When you think of stereotypical golfers, you might envision them in a certain type of attire.

Well, there is a traditional way that golfers dress and Chuck McPhilomy, assistant manager of the Courses of Clear Creek, knows all about it.

“It’s a tradition of the game that men should wear a collared shirt with sleeves,” McPhilomy said. “Ladies, if they have a collar on their shirt, they can be sleeveless, but if it doesn’t have a collar, it’s got to have short or longer sleeves.”

Since it gets so hot in Texas, Bermuda length shorts are acceptable, but McPhilomy says to make sure your attire will be allowed where you play.

“At Fort Hood, we allow T-shirts, we allow blue jeans, but if you’re playing someplace else, you might want to call and see what their dress code is,” he explained. ‘I’ve never been to a course that requires long pants, but I’m always going to have a collared shirt.”

Golf attire has always been colorful and many avid golfers dress like pros they admire. Some wear pants with loud and crazy patterns while other keep it understated and conservative. McPhilomy has seen many golfers express themselves through their clothes over the years, but he warns the clothes won’t make your swing any better.

“You can dress like a pro, look like a pro, but you may not play like a pro.”

One element that is less of a fashion statement and more part of your equipment are golfing gloves.

Much like batting gloves, golfing gloves protect your hands from a stinging sensation if the ball doesn’t hit the sweet spot on your club.

“Yes, we get the little stingers,” he said. “I tell my students when we’re doing lessons, we want to be relaxing our hands and wrists so that if we do chunk a ball, the vibration will be absorbed in the wrists and therefore … it’s not going to hurt as much.”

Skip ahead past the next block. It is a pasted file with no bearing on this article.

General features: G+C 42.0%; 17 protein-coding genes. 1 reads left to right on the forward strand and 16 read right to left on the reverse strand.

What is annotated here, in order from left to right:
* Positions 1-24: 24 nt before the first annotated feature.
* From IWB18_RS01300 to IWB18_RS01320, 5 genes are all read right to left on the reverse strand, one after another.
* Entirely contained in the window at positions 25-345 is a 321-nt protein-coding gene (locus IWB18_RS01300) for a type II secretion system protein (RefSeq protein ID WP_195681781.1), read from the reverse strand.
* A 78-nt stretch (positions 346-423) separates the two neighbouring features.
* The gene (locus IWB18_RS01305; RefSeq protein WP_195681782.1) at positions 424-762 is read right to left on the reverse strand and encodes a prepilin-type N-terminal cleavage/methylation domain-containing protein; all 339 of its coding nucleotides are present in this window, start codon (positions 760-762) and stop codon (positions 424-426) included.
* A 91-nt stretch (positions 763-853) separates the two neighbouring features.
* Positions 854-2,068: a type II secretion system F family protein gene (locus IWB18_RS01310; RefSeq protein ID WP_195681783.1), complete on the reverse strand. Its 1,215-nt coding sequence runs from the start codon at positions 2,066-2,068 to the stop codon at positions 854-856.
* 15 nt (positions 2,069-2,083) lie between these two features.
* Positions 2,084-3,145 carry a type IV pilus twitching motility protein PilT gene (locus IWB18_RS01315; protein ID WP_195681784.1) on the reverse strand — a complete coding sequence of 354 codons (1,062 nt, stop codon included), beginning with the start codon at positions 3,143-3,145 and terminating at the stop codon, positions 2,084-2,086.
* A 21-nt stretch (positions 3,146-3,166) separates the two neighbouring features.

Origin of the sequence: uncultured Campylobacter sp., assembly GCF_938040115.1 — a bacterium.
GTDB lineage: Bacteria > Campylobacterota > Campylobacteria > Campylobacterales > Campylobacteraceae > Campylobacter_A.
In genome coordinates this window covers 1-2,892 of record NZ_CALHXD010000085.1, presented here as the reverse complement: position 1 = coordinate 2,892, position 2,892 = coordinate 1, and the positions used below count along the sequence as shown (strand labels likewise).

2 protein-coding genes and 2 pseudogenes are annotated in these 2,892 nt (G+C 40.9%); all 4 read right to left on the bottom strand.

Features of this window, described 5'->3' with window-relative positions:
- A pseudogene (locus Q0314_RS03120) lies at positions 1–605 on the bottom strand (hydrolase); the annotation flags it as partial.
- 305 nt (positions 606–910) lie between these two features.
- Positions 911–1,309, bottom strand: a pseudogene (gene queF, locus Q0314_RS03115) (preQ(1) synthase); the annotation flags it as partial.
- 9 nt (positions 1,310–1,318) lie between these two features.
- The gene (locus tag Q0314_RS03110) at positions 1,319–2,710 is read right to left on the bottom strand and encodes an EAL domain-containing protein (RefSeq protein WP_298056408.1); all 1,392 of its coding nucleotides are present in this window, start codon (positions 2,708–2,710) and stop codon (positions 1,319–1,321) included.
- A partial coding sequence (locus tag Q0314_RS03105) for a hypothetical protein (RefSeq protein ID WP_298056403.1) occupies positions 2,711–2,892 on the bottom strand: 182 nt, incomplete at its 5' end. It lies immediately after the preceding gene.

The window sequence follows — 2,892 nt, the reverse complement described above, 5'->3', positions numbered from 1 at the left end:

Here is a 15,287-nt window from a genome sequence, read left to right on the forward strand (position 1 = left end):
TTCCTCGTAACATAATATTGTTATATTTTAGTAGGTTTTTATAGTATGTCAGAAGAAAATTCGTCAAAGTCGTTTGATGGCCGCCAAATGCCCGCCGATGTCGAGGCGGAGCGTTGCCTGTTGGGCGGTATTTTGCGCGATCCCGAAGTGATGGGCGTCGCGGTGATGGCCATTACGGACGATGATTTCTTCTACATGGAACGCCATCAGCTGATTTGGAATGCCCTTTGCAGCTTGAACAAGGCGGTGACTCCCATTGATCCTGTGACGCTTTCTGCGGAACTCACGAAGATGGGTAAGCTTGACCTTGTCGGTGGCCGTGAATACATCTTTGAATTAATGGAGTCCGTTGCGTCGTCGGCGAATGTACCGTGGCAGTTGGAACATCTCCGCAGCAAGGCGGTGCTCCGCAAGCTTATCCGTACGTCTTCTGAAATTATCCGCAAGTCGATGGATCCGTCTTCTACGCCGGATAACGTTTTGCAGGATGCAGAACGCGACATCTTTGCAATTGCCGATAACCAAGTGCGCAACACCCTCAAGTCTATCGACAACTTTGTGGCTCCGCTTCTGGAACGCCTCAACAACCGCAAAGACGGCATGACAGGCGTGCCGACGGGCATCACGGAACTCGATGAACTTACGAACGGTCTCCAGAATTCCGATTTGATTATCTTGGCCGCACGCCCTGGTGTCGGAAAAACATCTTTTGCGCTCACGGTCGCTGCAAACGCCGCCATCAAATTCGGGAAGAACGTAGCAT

Just like golf clubs, McPhilomy believes that you should also take care of you golfing gloves.

“It’s great if you have a Ziploc bag, stretch them back out, flatten them out, put them in the bag (at the end of the day),” he explained.

Another element to consider are golfing shoes. McPhilomy said tennis shoes are fine for beginners, but there are options if you start to get more involved in the sport. Golfing shoes are similar to cleats and provide more grip on slippery ground.

“Over the last 20 year or more … they have gone from the long one piece, quarter inch, half inch spikes to what they call soft spikes,” he said.

Golf shoes can also be a fashion statement if the golfer chooses for them to be.

“You can spend $40 to $50 for a cheap, inexpensive pair, or you can spend $700 on a pair of exotic golf shoes. I’m talking snake skin, (etc.)” he said.

As far as protection from the heat and the sun, McPhilomy recommends precautions should be made due to the swelter of Texas summers.

“I recommend a hat or something to keep the sun of the head or even a broad brimmed hat to keep it off the ears. If not, you need sunscreen, even this time of year,” he said. “Drink plenty of water on the golf course, even if it’s cool. You want to keep yourself hydrated out there.”